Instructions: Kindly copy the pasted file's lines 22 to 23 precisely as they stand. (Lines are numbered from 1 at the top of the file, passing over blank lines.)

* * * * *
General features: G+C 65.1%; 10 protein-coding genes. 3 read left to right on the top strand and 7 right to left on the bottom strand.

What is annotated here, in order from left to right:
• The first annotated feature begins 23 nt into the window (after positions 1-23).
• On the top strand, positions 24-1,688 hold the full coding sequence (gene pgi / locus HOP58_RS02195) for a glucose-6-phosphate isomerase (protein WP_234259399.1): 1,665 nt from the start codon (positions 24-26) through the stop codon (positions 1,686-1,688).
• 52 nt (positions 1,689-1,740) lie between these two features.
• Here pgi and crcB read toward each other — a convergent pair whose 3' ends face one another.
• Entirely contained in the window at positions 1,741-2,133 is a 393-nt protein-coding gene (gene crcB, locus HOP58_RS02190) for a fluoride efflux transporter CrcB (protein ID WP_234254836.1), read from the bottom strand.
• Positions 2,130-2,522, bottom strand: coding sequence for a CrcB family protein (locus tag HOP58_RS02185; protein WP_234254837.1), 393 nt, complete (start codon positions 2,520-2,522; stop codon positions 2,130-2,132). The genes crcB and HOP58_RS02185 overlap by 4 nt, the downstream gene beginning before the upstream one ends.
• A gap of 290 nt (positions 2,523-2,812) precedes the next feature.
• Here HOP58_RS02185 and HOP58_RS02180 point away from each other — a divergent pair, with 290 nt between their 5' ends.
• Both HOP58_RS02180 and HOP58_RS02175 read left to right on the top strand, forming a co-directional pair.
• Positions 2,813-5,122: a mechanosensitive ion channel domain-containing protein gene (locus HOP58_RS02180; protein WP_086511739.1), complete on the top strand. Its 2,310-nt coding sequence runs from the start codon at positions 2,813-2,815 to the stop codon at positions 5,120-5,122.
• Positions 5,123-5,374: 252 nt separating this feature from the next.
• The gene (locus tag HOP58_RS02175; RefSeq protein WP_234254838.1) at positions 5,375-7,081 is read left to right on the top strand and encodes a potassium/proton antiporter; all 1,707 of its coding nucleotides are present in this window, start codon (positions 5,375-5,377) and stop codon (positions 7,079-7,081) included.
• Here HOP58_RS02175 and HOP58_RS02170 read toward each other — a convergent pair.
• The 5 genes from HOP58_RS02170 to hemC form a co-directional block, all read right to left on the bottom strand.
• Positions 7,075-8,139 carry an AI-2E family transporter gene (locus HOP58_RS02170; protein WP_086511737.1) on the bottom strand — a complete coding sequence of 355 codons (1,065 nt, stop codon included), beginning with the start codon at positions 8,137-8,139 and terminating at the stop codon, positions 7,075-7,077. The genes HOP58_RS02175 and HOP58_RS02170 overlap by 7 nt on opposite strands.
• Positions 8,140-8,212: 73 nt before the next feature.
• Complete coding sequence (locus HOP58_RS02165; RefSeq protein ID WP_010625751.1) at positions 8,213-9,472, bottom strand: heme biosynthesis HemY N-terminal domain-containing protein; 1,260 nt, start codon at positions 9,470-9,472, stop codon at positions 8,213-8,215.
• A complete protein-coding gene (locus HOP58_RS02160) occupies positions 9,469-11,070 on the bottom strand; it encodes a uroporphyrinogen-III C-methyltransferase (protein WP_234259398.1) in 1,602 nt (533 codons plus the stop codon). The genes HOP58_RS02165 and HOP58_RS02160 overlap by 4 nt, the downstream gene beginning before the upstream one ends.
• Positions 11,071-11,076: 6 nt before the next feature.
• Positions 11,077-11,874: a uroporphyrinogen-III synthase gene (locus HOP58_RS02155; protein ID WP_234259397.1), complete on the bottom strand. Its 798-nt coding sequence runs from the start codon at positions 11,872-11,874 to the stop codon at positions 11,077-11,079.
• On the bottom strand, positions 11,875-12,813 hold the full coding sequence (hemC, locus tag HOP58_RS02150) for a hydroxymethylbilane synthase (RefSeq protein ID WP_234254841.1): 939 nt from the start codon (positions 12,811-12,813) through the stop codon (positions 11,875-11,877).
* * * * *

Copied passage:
• Positions 11,077-11,874: a uroporphyrinogen-III synthase gene (locus HOP58_RS02155; protein ID WP_234259397.1), complete on the bottom strand. Its 798-nt coding sequence runs from the start codon at positions 11,872-11,874 to the stop codon at positions 11,077-11,079.
• On the bottom strand, positions 11,875-12,813 hold the full coding sequence (hemC, locus tag HOP58_RS02150) for a hydroxymethylbilane synthase (RefSeq protein ID WP_234254841.1): 939 nt from the start codon (positions 12,811-12,813) through the stop codon (positions 11,875-11,877).